As the only bridge across the Spey for centuries it was very important for the north. It has been thought to have first been built by the Romans under Severus, and existed at the time of the Reformation. In fact, when the associated religious establishment was closed this may have led to the neglect of the bridge until it finally decayed or was swept away in a flood. Nothing now remains.
A ferry-boat was established and the crossing point became known as “the boat of bridge” while farm names retained a reference to the former bridge e.g. Upper Briglands. Just a few years ago a suspension bridge has been erected at a cost of L.3500, along with a toll house, by the Earl of Seafield and others. It comes under the Banffshire Turnpike Act and a moderate pontage is exacted.
Although the importance of the crossing is less since the bridges at Fochabers and Craigellachie were built, it is still very convenient to this neighbourhood.
Beside the bridge there was a religious establishment called “the Hospital of St Nicholas at the Bridge of Spey” and founded in the early 1200’s for the reception of poor travellers. (Some details are given in the History of the Province of Moray, Lachlan Shaw, Elgin, 1827, pages 20 and 424.)
A daily post passes through the parish on the route from Keith to Craigellachie, and there is a sub-office near the centre.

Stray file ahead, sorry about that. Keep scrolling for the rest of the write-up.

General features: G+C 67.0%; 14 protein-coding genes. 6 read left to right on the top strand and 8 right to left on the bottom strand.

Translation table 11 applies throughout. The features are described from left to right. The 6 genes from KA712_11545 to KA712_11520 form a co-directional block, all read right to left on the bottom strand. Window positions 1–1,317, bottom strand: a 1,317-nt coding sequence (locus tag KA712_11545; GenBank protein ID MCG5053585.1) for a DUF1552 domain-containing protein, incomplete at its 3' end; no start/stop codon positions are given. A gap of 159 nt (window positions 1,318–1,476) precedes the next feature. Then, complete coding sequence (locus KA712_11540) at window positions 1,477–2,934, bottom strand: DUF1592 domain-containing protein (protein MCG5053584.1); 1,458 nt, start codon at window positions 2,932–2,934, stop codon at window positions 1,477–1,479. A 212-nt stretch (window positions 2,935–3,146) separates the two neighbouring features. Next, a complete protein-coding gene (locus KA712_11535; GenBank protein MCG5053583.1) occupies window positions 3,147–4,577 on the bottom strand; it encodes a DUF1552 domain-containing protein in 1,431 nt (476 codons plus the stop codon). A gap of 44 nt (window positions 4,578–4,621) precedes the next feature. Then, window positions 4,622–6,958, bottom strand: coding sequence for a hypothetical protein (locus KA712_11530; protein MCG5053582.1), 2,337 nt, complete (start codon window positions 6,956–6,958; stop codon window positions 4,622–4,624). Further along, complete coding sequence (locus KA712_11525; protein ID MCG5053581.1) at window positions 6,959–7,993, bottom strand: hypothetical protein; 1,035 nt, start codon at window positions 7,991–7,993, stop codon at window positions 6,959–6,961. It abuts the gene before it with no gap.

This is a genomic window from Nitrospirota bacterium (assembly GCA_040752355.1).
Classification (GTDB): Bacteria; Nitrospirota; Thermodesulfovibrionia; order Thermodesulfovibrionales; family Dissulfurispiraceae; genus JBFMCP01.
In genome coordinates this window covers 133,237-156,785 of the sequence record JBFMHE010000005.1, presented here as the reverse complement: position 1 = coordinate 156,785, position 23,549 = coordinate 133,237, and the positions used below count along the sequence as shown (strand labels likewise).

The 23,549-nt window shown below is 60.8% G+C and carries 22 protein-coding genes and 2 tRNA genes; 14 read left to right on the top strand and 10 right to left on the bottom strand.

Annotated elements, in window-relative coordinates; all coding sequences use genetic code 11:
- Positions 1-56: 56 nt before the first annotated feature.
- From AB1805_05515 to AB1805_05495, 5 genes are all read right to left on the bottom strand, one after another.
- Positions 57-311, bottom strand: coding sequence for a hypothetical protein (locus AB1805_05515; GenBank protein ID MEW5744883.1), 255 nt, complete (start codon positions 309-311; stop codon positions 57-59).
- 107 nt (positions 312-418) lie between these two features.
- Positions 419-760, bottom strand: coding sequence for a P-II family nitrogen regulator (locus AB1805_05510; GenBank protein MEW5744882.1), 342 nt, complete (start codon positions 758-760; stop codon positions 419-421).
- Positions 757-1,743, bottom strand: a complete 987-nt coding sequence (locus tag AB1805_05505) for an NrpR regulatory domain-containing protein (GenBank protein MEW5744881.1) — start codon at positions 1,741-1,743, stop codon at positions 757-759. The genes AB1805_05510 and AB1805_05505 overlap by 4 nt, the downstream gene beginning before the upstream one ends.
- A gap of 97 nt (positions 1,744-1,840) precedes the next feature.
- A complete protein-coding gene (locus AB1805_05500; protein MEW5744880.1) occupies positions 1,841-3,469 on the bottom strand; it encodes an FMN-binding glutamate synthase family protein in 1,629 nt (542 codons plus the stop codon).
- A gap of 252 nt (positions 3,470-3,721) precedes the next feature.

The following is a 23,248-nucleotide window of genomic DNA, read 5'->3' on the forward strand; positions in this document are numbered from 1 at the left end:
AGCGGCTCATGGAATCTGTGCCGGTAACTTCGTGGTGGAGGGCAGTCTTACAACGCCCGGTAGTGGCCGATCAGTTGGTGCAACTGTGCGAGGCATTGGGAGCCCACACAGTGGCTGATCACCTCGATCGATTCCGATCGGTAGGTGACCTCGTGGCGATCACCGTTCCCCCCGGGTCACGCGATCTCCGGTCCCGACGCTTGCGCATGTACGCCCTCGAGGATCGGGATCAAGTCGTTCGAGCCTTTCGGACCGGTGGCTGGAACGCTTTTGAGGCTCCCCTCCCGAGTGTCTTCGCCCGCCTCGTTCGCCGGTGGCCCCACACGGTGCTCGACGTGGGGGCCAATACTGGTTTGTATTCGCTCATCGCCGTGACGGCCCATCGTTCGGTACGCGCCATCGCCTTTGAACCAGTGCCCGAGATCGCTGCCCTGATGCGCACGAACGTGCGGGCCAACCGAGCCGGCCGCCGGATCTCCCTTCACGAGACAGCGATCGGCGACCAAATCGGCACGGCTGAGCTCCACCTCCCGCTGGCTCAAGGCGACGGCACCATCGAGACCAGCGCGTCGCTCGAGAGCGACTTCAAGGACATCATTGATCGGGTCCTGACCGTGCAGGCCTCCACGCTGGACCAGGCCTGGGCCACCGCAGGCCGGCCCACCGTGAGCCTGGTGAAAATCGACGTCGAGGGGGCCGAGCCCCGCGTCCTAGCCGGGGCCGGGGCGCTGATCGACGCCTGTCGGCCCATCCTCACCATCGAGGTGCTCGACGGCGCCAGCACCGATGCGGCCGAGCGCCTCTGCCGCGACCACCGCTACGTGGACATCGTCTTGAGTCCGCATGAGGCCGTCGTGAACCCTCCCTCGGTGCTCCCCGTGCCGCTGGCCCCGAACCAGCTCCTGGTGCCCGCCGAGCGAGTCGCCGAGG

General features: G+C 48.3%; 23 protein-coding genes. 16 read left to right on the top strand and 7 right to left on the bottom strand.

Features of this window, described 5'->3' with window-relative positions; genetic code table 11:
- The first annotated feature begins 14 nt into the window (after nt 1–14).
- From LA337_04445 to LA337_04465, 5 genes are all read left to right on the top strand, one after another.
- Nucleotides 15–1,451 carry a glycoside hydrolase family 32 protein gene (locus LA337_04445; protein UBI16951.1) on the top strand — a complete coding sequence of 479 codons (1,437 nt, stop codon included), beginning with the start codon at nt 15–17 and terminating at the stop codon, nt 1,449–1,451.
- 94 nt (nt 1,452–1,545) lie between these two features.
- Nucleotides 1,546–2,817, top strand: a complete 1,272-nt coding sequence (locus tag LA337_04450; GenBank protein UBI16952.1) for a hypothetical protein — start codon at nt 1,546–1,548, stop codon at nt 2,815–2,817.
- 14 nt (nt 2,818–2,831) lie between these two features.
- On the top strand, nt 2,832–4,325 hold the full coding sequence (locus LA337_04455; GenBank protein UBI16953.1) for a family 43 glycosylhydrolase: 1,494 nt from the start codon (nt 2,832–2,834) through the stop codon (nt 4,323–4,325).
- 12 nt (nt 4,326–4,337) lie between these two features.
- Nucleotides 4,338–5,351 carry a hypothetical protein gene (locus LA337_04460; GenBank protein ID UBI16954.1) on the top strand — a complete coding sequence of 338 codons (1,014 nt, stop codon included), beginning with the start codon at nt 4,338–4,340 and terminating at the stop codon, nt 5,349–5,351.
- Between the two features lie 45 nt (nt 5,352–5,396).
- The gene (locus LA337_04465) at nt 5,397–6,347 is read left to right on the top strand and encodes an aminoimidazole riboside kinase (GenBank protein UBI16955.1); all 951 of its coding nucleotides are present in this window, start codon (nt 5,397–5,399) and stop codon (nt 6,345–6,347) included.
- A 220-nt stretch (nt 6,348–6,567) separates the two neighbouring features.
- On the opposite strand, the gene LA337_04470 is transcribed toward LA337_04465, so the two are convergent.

A good turnpike road leads from Keith to the suspension bridge and gives access to Elgin, Rothes, Garmach etc.
Another turnpike, the Boharm road, leads off the Great North Road halfway between Keith and Fochabers and leads up the valley to near its end where it divides. One branch leads to Mortlach (effectively Dufftown) and the other to Aberlour, Grantown etc with a link to the bridge of Craigellachie. The length of this road in the parish is 10 miles.
It is in a very bad condition and one of the bridges was destroyed in the floods of 1829 so that tolls cannot be exacted on the line. The bridge has not been replaced owing to a dispute among the trustees – it is hoped this will be resolved as the road is deteriorating badly and may end up with the road being completely ruined.